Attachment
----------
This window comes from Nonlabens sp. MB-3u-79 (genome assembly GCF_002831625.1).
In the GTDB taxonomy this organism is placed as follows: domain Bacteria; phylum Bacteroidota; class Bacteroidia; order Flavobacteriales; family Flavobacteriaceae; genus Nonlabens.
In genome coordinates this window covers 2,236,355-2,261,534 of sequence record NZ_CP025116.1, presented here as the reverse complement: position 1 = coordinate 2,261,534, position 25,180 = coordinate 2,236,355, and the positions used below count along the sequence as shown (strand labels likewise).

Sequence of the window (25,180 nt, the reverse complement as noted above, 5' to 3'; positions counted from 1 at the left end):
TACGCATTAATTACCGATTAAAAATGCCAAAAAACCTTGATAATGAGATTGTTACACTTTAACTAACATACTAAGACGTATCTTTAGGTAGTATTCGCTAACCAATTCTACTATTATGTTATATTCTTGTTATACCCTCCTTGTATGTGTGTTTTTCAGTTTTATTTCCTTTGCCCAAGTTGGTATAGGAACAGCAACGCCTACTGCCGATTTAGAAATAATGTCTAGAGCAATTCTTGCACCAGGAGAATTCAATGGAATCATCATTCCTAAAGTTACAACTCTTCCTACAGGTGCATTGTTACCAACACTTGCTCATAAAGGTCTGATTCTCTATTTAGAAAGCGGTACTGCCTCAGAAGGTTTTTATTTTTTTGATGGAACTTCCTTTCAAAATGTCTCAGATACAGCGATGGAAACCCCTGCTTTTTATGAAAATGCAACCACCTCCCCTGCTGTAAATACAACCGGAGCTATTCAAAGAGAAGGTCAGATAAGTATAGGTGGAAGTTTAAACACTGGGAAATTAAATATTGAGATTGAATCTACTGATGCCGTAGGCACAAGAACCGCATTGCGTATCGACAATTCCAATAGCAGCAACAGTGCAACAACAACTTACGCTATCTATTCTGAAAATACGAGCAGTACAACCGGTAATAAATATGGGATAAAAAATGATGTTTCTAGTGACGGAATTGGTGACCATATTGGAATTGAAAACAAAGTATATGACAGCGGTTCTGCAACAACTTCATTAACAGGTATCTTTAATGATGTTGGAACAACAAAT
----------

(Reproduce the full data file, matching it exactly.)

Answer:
This window comes from Nonlabens sp. MB-3u-79 (genome assembly GCF_002831625.1).
In the GTDB taxonomy this organism is placed as follows: domain Bacteria; phylum Bacteroidota; class Bacteroidia; order Flavobacteriales; family Flavobacteriaceae; genus Nonlabens.
In genome coordinates this window covers 2,236,355-2,261,534 of sequence record NZ_CP025116.1, presented here as the reverse complement: position 1 = coordinate 2,261,534, position 25,180 = coordinate 2,236,355, and the positions used below count along the sequence as shown (strand labels likewise).

Sequence of the window (25,180 nt, the reverse complement as noted above, 5' to 3'; positions counted from 1 at the left end):
TACGCATTAATTACCGATTAAAAATGCCAAAAAACCTTGATAATGAGATTGTTACACTTTAACTAACATACTAAGACGTATCTTTAGGTAGTATTCGCTAACCAATTCTACTATTATGTTATATTCTTGTTATACCCTCCTTGTATGTGTGTTTTTCAGTTTTATTTCCTTTGCCCAAGTTGGTATAGGAACAGCAACGCCTACTGCCGATTTAGAAATAATGTCTAGAGCAATTCTTGCACCAGGAGAATTCAATGGAATCATCATTCCTAAAGTTACAACTCTTCCTACAGGTGCATTGTTACCAACACTTGCTCATAAAGGTCTGATTCTCTATTTAGAAAGCGGTACTGCCTCAGAAGGTTTTTATTTTTTTGATGGAACTTCCTTTCAAAATGTCTCAGATACAGCGATGGAAACCCCTGCTTTTTATGAAAATGCAACCACCTCCCCTGCTGTAAATACAACCGGAGCTATTCAAAGAGAAGGTCAGATAAGTATAGGTGGAAGTTTAAACACTGGGAAATTAAATATTGAGATTGAATCTACTGATGCCGTAGGCACAAGAACCGCATTGCGTATCGACAATTCCAATAGCAGCAACAGTGCAACAACAACTTACGCTATCTATTCTGAAAATACGAGCAGTACAACCGGTAATAAATATGGGATAAAAAATGATGTTTCTAGTGACGGAATTGGTGACCATATTGGAATTGAAAACAAAGTATATGACAGCGGTTCTGCAACAACTTCATTAACAGGTATCTTTAATGATGTTGGAACAACAAAT